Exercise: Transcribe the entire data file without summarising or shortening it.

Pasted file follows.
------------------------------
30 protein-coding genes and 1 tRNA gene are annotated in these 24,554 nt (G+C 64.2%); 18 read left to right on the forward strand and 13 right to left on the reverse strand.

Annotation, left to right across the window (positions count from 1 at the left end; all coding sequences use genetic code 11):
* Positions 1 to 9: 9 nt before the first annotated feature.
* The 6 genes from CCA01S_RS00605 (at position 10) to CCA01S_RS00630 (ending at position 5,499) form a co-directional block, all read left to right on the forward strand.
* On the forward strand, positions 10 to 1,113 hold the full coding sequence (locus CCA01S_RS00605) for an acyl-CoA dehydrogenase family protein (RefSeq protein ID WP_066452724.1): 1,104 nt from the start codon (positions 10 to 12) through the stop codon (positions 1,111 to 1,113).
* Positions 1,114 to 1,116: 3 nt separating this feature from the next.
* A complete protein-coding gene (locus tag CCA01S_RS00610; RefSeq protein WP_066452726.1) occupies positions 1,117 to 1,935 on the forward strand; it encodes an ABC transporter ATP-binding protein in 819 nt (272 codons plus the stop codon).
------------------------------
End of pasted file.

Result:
30 protein-coding genes and 1 tRNA gene are annotated in these 24,554 nt (G+C 64.2%); 18 read left to right on the forward strand and 13 right to left on the reverse strand.

Annotation, left to right across the window (positions count from 1 at the left end; all coding sequences use genetic code 11):
* Positions 1 to 9: 9 nt before the first annotated feature.
* The 6 genes from CCA01S_RS00605 (at position 10) to CCA01S_RS00630 (ending at position 5,499) form a co-directional block, all read left to right on the forward strand.
* On the forward strand, positions 10 to 1,113 hold the full coding sequence (locus CCA01S_RS00605) for an acyl-CoA dehydrogenase family protein (RefSeq protein ID WP_066452724.1): 1,104 nt from the start codon (positions 10 to 12) through the stop codon (positions 1,111 to 1,113).
* Positions 1,114 to 1,116: 3 nt separating this feature from the next.
* A complete protein-coding gene (locus tag CCA01S_RS00610; RefSeq protein WP_066452726.1) occupies positions 1,117 to 1,935 on the forward strand; it encodes an ABC transporter ATP-binding protein in 819 nt (272 codons plus the stop codon).